Jerry Lorenzo is a low-key guy having a high-key summer. When we meet, he’s fresh off the plane from a pop-up in Miami – a collab with New Era that honored six former MLB All-Stars and his father, pro ball player and manager Jerry Manuel. He’s days away from launching Fear of God’s mammoth 96-look fifth collection.
Amid a sea of sample high tops in his LA Arts District studio, Lorenzo is soft spoken and chill when I ask him how he keeps a handle on all of this. “It starts with one guy,” he says. Technically, two guys, but let’s take Christ as a given. Lorenzo’s a God-fearing man who’s not shy about feeling blessed. He’s built his company on the Christian principle that to whom much is given, much is required. So, God’s done his part. For the rest, “I need a muse,” Lorenzo says.
Before Lorenzo starts working on a collection, before he combs through colorways, a million sneaker samples (truly), and a million more production problems, Lorenzo finds a guy; a guy whose look and attitude personifies the whole collection. A guy who makes it all make sense.
For his fifth collection that guy was Geron McKinley, a half-black, half-Mexican model from Compton with a slightly broody ethos and a crucifix in his ear. “Well, it was Geron and Ozone. Remember the movie Breakin’?” Lorenzo asks, smiling now, “with Turbo and Ozone? As I’m building the collection, I think, ‘Would it work on Geron or Ozone?’ If it works on the muse, even if I have a hundred pieces, I know they all work.”
This math tracks. The collection feels like a cohesive statement. And though Geron/Ozone is the test case, the pieces radiate Lorenzo. The collection’s a stylistic combination of varsity athlete cool, Boyz ‘N the Hood toughness, and repurposed family hand-me-downs. And though Lorenzo has mined 90s narratives before — vintage vibes from the pre-cell era are his specialty — this one breaks new ground.
“As much as I was in a white high school, I never felt a part of it. I never felt accepted, and so this grungy rock story I told in the third and fourth collection was kind of almost fantasizing about a culture I was never really allowed to step into. This collection’s a lot closer to home.”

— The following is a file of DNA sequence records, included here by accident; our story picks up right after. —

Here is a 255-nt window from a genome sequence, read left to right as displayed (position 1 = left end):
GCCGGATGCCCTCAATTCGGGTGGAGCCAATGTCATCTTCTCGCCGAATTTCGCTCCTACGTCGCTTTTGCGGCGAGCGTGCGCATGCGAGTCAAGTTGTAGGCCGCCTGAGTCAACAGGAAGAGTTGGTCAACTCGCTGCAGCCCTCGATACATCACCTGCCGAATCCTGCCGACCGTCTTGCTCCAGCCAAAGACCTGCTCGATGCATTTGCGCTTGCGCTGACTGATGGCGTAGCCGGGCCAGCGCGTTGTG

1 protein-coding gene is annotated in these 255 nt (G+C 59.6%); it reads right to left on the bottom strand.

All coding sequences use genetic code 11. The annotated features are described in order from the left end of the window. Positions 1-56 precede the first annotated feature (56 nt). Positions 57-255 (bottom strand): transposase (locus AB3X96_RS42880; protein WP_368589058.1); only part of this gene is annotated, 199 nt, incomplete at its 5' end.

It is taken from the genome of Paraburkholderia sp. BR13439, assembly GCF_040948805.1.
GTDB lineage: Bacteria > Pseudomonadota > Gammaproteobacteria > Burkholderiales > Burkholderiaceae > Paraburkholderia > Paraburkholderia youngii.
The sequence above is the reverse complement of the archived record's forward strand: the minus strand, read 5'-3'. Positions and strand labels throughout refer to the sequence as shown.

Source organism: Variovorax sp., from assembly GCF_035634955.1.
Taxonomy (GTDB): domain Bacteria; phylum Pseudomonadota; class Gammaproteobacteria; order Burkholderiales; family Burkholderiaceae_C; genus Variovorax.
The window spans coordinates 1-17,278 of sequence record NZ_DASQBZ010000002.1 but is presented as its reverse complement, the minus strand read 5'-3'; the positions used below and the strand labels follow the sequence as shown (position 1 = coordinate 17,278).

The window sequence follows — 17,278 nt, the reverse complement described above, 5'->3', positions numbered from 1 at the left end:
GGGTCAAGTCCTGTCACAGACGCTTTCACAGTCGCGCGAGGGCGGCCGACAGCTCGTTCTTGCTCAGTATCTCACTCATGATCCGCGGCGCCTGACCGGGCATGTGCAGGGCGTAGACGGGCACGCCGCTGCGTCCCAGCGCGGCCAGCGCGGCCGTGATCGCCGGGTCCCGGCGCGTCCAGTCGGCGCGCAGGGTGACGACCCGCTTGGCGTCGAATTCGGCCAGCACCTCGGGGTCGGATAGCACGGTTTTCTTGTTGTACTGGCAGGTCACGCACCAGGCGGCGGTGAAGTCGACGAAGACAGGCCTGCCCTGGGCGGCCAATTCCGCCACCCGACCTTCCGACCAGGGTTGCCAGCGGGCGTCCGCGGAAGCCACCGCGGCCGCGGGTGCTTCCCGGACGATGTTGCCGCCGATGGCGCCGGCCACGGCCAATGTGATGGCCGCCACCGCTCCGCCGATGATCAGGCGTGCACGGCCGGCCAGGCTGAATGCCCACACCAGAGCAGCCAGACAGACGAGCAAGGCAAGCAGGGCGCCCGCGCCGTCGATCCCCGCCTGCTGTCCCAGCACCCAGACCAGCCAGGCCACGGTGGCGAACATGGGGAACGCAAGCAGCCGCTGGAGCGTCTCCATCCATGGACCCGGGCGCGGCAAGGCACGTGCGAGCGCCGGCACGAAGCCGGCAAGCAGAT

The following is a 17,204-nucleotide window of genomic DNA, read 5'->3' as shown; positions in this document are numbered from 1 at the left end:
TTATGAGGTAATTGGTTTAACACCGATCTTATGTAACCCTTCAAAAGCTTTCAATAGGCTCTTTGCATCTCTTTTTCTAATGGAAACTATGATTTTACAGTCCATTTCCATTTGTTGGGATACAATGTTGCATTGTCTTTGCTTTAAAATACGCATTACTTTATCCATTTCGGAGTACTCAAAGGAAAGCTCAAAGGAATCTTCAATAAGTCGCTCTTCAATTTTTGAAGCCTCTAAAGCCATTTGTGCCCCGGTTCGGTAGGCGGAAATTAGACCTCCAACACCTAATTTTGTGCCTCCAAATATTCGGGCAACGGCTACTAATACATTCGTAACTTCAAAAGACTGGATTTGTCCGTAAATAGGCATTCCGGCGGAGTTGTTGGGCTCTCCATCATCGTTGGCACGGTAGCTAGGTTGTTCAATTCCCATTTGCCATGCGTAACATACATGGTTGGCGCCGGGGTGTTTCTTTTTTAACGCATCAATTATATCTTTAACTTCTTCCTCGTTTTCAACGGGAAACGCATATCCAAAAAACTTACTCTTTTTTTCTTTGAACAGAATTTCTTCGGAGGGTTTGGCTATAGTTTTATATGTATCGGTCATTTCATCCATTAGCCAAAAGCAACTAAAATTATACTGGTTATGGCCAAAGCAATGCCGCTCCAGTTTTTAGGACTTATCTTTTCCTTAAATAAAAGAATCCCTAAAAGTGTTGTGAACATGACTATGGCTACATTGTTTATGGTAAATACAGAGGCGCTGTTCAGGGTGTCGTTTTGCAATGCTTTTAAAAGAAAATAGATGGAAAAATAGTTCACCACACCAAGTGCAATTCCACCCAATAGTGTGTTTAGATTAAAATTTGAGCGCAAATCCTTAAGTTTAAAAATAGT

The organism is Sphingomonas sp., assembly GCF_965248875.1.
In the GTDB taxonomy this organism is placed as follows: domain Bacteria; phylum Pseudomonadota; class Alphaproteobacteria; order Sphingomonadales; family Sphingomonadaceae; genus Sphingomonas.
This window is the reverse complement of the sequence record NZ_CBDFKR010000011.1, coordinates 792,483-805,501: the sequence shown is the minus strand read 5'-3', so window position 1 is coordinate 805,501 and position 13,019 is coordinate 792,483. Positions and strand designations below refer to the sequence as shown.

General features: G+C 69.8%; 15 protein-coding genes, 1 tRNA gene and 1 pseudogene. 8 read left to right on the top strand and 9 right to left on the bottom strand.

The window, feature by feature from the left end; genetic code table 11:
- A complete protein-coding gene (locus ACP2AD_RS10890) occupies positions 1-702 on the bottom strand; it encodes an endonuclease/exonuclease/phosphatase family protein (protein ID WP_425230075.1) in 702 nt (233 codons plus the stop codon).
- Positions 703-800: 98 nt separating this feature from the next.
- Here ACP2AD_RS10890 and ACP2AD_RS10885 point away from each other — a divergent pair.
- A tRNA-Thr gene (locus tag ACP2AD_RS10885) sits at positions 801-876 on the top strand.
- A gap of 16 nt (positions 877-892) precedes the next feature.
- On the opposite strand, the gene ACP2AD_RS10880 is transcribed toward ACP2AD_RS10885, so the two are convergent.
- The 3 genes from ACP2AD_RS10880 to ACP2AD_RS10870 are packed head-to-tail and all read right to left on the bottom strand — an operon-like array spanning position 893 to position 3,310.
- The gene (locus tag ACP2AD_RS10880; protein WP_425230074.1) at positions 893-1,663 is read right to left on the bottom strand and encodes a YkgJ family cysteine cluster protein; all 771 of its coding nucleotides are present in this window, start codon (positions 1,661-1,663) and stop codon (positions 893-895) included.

The campaign film is set in Lorenzo’s grandparents’ living room, complete with a cross-stitched pillow that reads “Grandmas are for hugging.” Family pics are juxtaposed with news clippings from the Civil Rights Movement. Over a gospel soundtrack, a cast of black and brown models lounge on his grandma’s pink tufted sofa in jackets inspired by Lorenzo’s youth and the gear his father brought home from baseball practices. “I was going back to the simplicity of things and taking what I think of as American classic pieces and kind of modernizing them through my own lens,” he says.
In the midst of our country’s sociopolitical dumpster fire, a lot of artists are staying away from Americana. Even Lana Del Rey, our patron saint of the sad heartland mood, has reportedly stopped using the stars and bars in her visuals. So in 2017, there’s something quietly revolutionary about presenting a collection of American classics based on black youth and starring a biracial kid from Compton wearing a Barry Bonds earring.
“Not to sound corny,” he tells me, “but I believe in the audacity of hope. If I’m able to give somebody the hope that hey, you can create your own…you don’t have to compromise who you are because of what you do for a living. That’s what I’m trying to do.”
So what’s next for the man to whom much has been given? A vacation? Probably not.